Andy Bockelman columns
If you own corrective eyewear, and you’re planning to see the film “Focus,” you may just want to leave your glasses or contacts at home. Watching it as a total blur can only be an improvement.
When someone tells you “manners maketh the man,” they’re probably inclined to lecture you about etiquette. When the hero of “Kingsman: The Secret Service” tells you that, he’s about to smash a glass in your face and beat you and your entire group of friends within an inch of your lives.
Earlier this month, the Super Bowl finished off the pro football season to the consternation of sports junkies, and this weekend comes the equivalent of the Big Game for cinephiles. The 87th Academy Awards will include just as many gripes and pleasant surprises alike as the best in film for 2014 are honored.
Even when a person makes a tremendous change for the better in the world, it doesn’t take much for their legacy to be tarnished or even forgotten completely. Though it can’t change some of its unfortunate circumstances, “The Imitation Game” labors to get its hero his due.
Winnie the Pooh had his honey, but the star of “Paddington” is addicted to a different substance in his cinematic escapades. Even so, the bear of very little brains isn’t the only one who can give us a sweet story.
Each year I compile a top 10 list of the best films of the past 12 months, and each year it feels incomplete because of the near-impossibility of viewing every single movie to determine the hidden gems or deciding if the big releases are worth the hype. Either way, here is my countdown of my selections for the features I was able to watch that had the biggest effect on me.
If your favorite part of a war movie is anything that doesn’t involve bullets or punches flying, “Unbroken” may not be the movie for you. If the aforementioned is in fact your preference, and this film doesn’t fill your quota, perhaps professional therapy is the way to go.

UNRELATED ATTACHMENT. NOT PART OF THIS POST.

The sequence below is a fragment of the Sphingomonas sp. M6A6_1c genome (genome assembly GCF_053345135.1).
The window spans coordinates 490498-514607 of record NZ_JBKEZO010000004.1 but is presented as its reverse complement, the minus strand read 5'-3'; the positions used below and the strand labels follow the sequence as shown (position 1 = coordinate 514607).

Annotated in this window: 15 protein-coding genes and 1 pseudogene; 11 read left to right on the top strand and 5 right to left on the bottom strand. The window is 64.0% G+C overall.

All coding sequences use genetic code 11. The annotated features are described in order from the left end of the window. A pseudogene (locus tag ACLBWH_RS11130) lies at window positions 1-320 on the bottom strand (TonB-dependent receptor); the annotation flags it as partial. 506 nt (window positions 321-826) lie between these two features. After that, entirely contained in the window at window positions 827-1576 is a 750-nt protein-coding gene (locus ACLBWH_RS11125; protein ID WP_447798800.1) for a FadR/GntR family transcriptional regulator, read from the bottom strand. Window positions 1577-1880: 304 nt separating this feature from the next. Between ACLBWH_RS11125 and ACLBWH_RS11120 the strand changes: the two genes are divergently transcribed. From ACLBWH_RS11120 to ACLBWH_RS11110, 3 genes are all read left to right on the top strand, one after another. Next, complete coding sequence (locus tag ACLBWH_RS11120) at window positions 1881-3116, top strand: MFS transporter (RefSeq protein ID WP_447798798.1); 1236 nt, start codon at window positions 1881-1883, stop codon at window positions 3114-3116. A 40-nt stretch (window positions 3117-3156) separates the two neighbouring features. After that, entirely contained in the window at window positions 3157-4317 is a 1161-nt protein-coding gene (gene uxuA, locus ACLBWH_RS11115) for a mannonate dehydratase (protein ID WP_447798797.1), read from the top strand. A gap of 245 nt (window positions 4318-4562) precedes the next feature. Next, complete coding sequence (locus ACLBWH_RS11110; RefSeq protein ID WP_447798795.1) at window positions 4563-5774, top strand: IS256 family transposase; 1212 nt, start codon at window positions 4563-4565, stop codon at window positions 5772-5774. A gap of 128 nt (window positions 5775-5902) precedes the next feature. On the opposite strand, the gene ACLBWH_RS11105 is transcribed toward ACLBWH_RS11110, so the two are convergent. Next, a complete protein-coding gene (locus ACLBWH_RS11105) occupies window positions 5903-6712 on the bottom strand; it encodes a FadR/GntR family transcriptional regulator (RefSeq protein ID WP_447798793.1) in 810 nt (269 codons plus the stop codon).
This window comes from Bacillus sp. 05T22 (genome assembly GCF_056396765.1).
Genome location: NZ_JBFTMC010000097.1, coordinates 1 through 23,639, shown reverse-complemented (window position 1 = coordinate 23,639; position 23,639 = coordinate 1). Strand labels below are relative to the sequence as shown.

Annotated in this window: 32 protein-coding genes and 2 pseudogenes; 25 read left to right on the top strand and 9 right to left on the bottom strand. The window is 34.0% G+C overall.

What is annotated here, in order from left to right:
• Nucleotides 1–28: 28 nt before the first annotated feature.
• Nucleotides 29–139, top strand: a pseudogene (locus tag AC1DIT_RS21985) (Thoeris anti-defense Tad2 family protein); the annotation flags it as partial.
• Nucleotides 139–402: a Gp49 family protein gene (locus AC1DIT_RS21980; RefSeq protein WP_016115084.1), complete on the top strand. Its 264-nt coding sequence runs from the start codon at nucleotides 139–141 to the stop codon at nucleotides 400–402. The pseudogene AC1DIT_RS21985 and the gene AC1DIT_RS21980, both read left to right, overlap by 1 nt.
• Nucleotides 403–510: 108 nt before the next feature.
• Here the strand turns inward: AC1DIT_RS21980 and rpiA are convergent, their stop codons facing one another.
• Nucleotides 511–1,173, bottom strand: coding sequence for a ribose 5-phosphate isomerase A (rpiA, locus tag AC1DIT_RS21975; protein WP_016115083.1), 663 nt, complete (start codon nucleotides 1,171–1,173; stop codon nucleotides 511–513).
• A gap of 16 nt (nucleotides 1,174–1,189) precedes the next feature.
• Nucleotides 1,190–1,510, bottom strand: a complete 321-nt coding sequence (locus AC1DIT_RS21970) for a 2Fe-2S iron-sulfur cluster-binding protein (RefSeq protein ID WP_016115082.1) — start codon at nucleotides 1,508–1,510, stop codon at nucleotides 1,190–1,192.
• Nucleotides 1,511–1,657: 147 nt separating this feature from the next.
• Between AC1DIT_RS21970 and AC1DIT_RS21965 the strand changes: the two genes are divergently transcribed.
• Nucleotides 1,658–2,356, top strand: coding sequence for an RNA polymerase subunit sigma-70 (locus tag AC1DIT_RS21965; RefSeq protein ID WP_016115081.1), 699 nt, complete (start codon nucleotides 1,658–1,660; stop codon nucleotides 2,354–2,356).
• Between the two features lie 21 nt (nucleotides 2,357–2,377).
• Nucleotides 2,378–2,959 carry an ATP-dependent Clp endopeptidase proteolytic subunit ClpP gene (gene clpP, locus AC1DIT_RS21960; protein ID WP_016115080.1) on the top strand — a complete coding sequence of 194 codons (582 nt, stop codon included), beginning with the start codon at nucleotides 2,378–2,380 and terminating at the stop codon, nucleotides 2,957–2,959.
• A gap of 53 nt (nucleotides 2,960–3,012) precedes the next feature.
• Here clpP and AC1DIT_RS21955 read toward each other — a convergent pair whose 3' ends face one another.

No matter how many iterations of storybook characters come along, it’s hard not to identify with the ones you first heard as a child. Oh, wait, you say they sing in the fairy tale feature “Into the Woods?” Well, that changes everything!
Too much of a good thing inevitably has to have its downside. For those who have grown to love the cinematic tales of J.R.R. Tolkien, that aftereffect has finally come in the form of “The Hobbit: The Battle of the Five Armies.”
If you’ve done all you can to avoid films based on comic books in recent years, you’ll probably be out of luck for years to come because they’re here to stay. But the love affair that the public has with the idea of the caped crusader has its own dark side, as we can glimpse from a film like “Birdman.”
Given the title of the series and the time of its release, you can’t talk about “The Hunger Games: Mockingjay — Part 1” without making a Thanksgiving joke. The difficulty with that is that while people may be ravenous for more of the franchise, right now, they’re only getting appetizers.
By now, announcing that you’re boldly going where no man has gone before barely even warrants a shrug from movie audiences. That doesn’t stop the maker of “Interstellar” from going a step beyond, even if he quickly takes two more steps backward.
Most people probably don’t realize the amount of labor that went into that 10 seconds of footage on the evening news that shocked and dismayed them. However, if you’re thinking that image always tells the whole story, the guy from “Nightcrawler” will have you thinking twice.
Another October, another selection of horror-centric movies released in theaters. This year is no exception, whether your tastes lie with the extremely abject — in which case, be sure to check out Kevin Smith’s “Tusk” — the sensation of a good old-fashioned seance — “Ouija” — or something that is only slightly in the neighborhood of the holiday like the dramedy “The Skeleton Twins.” Here’s an assessment of some of the latest appropriate offerings.
There are thousands of accounts of the American military’s exploits, all of which are worth hearing to get a greater picture of how our nation was strengthened during its hardest times. You want to believe that every depiction of these folks is an accurate and glowing one, but a film like “Fury” shows you can’t always reach high expectations.